On July 4, Americans heard volleys of verbiage about liberty, inalienable rights and equality before the law. This July 13, however, we pass another milestone: the anniversary of Barack Obama’s 2012 “you didn’t build that” speech. It is an appropriate time to note how at odds it was with Independence Day rhetoric and to ask which view is closer to practice under his successor.
Obama said “If you were successful, somebody along the line gave you some help,” including great teachers, roads, bridges and the internet as examples of what “you didn’t build” of “this unbelievable American system that we have that allowed you to thrive,” as his premise for increasing taxes and transferring more power to government.
Obama mistakenly equated society with government. Our society does contribute to people’s successes. That does not imply the successful owe more taxes to government. As Albert Jay Nock noted, it is common that “the interests of the state and the interests of society … are directly opposed.”
Very few of government’s actions improve our ability to voluntarily cooperate, advancing our general welfare, from what would occur if it simply effectively defended our property rights. Instead, we see far too little defense of those rights and a plethora of government actions to undermine them. Such government failure doesn’t justify more resources to fund more failures.
Much current government activity has also simply coercively displaced voluntary market arrangements. Education doesn’t require government provision, much less justify forcing us to pay the government’s monopoly price for its substandard services. Some share of many successes belongs to teachers. But it’s those “special” teachers that deserve our gratitude, not the government that commandeered the education system from parental control and hamstrings more than advances its quality.
In fact, the drumbeat of constantly illustrated government failings reveals the same thing. For instance, at a time “infrastructure” is being used as a magical incantation, government roads, bridges and other construction projects come with pork-barrel earmarks, prevailing wage rules, union restrictions, project labor agreements, environmental extortion, “buy local” or “buy American” restrictions, etc., all of which cost Americans more than necessary.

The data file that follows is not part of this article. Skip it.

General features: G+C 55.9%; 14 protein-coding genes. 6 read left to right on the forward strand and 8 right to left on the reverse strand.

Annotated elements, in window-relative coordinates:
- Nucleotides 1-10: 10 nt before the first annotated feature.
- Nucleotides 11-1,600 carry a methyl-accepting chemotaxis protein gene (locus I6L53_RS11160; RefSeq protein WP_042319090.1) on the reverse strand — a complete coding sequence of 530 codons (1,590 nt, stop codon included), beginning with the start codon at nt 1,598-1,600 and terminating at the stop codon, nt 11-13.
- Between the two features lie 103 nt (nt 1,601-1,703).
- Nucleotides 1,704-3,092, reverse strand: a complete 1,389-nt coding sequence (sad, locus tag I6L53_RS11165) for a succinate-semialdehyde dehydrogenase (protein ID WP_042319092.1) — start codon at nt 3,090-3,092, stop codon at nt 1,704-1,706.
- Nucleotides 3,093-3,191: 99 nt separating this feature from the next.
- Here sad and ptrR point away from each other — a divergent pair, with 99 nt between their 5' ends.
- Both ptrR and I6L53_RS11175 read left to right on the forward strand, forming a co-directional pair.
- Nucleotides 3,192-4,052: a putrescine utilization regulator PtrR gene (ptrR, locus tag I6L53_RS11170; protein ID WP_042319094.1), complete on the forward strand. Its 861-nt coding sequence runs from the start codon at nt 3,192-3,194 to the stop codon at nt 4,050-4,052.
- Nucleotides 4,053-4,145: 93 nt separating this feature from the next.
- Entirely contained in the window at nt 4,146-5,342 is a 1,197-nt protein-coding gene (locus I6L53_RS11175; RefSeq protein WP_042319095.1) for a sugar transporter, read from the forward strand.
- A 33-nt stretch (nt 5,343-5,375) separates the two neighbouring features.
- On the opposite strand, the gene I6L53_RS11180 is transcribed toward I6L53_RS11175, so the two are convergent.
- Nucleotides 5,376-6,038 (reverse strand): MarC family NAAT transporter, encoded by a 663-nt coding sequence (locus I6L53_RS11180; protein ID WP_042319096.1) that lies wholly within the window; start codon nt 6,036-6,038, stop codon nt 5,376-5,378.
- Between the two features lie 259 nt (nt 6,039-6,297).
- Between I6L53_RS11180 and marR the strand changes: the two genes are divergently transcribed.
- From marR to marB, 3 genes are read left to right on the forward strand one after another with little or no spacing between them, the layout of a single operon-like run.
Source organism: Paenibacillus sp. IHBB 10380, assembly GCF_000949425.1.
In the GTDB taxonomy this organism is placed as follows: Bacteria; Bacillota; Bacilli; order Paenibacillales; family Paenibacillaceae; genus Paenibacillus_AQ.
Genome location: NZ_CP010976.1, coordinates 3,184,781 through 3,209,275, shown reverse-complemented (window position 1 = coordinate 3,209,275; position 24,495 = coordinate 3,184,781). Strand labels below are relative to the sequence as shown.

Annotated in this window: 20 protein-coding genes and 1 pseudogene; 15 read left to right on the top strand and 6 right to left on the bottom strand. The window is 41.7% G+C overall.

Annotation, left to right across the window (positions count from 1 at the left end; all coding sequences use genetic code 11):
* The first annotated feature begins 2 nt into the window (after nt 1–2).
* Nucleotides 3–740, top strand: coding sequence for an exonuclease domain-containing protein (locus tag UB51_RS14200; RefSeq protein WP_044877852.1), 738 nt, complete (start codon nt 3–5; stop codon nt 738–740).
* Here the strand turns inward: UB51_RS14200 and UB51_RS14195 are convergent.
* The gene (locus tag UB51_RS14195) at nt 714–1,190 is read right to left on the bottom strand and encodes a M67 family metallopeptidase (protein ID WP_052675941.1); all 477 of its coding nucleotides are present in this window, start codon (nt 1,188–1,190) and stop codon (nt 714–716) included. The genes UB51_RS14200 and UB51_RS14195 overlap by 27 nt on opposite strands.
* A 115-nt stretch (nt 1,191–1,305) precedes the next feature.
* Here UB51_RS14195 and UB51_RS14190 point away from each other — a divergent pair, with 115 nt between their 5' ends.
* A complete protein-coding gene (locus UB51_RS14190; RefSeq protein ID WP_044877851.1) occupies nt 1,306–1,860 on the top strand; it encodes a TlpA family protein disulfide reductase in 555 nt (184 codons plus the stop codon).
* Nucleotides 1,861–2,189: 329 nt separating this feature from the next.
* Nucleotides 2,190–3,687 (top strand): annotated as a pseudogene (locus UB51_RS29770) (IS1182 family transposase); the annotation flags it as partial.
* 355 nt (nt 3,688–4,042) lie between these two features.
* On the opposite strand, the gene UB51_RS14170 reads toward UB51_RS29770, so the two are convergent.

That government overcharges us to do what we could do far more cheaply without their restrictions justifies a rebate for government “price gouging,” not higher taxes.
Many government activities directly inhibit voluntary arrangements, also harming our “general welfare.” A cornucopia of regulatory agencies, price controls, labor and zoning laws, occupational licensing requirements, ad infinitum, fit in this category. Expanding roadblocks to voluntary arrangements does not justify higher taxes.
Further, government has no resources of its own, so what it spends, it first commandeers from citizens (including those into the far future, as demonstrated by the national debt and even greater underfunding of government promises), ignoring the wonders free people create when their resources are not taken away and their efforts hamstrung.
In addition, every dollar of government spending costs Americans far more than that, by further reducing the wealth created by mutually beneficial production and exchange.
The progressive story line spouted today credits government intervention for the successes of our “unbelievable American system,” and promises still greater success from still more government intervention. But our gains are actually due to centuries of voluntary arrangements, made possible not by metastasizing government, but by the strict limitations originally imposed on it, following the logic of the Declaration of Independence.
Progressives need to abandon their false advertising for government’s potential and prowess and recognize, with Tom Paine, that “Society in every state is a blessing, but Government, even in its best state, is but a necessary evil.”
We should expand the system that enabled our successes by expanding areas of voluntary individual choices, not what increasingly chokes them into submission. Otherwise our country will become an even more notorious example of Albert Jay Nock’s, “curious anomaly” that “State power has an unbroken record of inability to do anything efficiently, economically, disinterestedly or honestly; yet when the slightest dissatisfaction arises…the aid of the agent least qualified to give aid is immediately called for.”
We have inherited an “unbelievable American system,” as July 4 commemorates. However, July 13 reminds us that the person who called it that misunderstood what made it so beneficial. And the current occupant of the White House seems to steer far more by You Didn’t Build That Day than Independence Day. But our incomparable social inheritance from reining in government cannot justify massive new intrusions that will undermine it.
Gary M. Galles is a professor of economics at Pepperdine University.